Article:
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Products>Anthems for a Dying Lamb: How Six Psalms (113-118) Became a Songbook for the Last Supper and the Age to Come

Anthems for a Dying Lamb: How Six Psalms (113-118) Became a Songbook for the Last Supper and the Age to Come

ISBN: 9781527100879

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Anthems for a Dying Lamb offers an in-depth exposition of Psalms 113-118. Often called the Hallel, these psalms were part of the Passover seder, which directed proceedings during the Passover meal. That’s one reason the Hallel became known as the ‘hymn’ that Jesus sang with his disciples at the Last Supper, and why it is often part of communion services when the church celebrates the Lord’s Supper. Philip Ross explains Psalms 113-118 in their Old Testament context and shows how the ‘trouble and sorrow’ of Psalm 116, or the ‘cornerstone’ of Psalm 118, give us insight into Jesus’ ministry and mindset in the hours before his crucifixion.

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Key Features

  • Contains expositions of the last psalms sung by Jesus
  • Encourages Christians to sing the psalms
  • Explores how these psalms can be used in today’s church


  • Introduction: Scaffold Psalmody
  • Passover Praise?
  • Songs for a Later Age
  • Praise the Lord!
  • Tremble, O Earth!
  • Trust in the Lord
  • Interlude: ‘I Will Declare Your Name to My Brethren’
  • Return, O My Soul, to Your Rest
  • Follow the Conductor
  • Save Now
  • O Lord, Open Our Lips

Top Highlights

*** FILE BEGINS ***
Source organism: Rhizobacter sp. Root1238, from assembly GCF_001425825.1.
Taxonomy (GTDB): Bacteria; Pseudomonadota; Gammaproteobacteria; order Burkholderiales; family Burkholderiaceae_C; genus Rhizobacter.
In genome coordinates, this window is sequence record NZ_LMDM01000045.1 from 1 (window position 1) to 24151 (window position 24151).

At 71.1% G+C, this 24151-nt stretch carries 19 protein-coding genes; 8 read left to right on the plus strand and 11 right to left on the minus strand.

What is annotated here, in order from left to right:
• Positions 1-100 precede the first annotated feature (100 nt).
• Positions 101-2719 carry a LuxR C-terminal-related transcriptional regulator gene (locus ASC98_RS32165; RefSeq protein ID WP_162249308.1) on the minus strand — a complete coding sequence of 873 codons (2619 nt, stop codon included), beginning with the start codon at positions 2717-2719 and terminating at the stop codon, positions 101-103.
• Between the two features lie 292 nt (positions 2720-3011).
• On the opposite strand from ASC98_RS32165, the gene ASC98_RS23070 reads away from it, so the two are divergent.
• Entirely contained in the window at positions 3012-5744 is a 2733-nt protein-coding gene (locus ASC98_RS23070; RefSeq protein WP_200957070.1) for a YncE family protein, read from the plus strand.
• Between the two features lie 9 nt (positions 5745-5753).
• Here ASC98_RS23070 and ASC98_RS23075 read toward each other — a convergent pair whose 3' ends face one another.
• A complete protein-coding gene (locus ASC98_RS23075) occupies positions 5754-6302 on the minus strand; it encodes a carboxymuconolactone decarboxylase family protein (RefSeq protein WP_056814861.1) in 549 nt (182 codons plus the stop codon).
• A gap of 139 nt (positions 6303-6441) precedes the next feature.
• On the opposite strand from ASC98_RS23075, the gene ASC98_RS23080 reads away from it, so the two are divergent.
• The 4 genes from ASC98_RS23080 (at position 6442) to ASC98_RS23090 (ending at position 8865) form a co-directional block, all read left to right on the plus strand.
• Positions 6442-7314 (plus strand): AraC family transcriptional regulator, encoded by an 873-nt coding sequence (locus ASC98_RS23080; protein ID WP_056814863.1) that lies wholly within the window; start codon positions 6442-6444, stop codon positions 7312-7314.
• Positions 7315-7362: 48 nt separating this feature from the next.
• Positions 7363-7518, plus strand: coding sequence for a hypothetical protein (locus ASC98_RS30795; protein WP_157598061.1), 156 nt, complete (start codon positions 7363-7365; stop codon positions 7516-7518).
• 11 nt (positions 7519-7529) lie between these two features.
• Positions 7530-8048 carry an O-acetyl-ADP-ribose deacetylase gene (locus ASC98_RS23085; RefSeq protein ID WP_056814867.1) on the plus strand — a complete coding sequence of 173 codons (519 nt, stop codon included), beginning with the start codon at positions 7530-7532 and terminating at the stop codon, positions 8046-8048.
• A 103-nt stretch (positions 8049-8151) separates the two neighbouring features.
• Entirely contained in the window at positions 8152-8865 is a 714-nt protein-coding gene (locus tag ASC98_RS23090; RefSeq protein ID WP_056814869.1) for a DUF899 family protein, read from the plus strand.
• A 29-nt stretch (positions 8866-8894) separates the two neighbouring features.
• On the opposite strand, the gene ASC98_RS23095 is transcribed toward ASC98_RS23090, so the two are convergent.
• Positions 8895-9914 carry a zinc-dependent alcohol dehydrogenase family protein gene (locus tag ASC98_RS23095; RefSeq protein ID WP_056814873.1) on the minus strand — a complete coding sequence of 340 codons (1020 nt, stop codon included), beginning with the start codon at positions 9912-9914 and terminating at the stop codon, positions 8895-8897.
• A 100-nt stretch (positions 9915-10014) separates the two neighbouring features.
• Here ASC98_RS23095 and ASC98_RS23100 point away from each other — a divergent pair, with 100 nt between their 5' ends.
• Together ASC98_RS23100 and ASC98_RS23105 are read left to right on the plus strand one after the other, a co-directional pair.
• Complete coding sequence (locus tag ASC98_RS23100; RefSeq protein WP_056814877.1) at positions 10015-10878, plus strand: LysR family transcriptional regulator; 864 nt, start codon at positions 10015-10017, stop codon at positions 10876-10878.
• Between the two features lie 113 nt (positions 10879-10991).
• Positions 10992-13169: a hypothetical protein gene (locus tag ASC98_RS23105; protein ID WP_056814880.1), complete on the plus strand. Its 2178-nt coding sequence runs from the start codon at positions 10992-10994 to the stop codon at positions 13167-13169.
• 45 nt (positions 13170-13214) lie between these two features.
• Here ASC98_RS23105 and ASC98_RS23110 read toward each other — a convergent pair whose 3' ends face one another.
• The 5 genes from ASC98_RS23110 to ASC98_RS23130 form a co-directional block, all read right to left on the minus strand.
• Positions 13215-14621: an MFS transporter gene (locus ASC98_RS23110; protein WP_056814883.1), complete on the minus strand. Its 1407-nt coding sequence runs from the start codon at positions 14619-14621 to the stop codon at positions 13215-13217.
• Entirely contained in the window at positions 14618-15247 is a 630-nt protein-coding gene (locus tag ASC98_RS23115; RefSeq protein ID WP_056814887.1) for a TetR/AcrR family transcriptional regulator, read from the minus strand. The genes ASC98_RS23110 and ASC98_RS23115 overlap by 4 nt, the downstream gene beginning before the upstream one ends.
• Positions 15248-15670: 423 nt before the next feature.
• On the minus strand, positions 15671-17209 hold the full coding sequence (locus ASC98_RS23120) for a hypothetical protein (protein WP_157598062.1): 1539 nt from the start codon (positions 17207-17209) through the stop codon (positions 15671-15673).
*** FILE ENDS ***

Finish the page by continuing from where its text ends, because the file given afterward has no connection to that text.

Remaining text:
“Psalms 113–115 call us to praise the Lord together, united in worship and thankfulness for his love. Psalms 116–118 become more personal, although not exclusively. While in 113–115, the psalmist never says, ‘I’, ‘me’, or ‘my’, in 116–118 he says ‘I’, ‘me’, or ‘my’, 72 times. This is not a slide into pietistic narcissism; when God saves his people, his salvation becomes personal. Both sets of outer Psalms (113 and 115; 116 and 118) are songs of praise and thanksgiving, while the centre Psalms (114 and 117) call on the nations to worship. Repeated words and phrases, many ‘Hallelujahs’, stitch the two parts into one theme of praise and expectation—a unanimous exhortation to people of all nations to exit bondage and embrace the Lord’s redeeming reign.” (Page 11)

“Their problem with Rabec went beyond his choral capabilities to matters more spiritual, specifically his Huguenot convictions, for which he would shortly burn at the stake. This might make his total glossectomy seem a pointless procedure, but the bishops judged it a critical intervention because when Protestant martyrs went to the stake singing, spectators would turn into a congregation, united with the dying Christian in his final doxology.” (Page 1)

“Despite such debate, however, the Seder as Judaism practices it today took its final form at the beginning of the second century, and some of its content stretches back to 200 bc.12 In addition, the Haggadah is not the only source to associate the Hallel with Passover; the Mishnah does likewise. This second century ‘crown jewel of Rabbinic Judaism,’” (Page 8)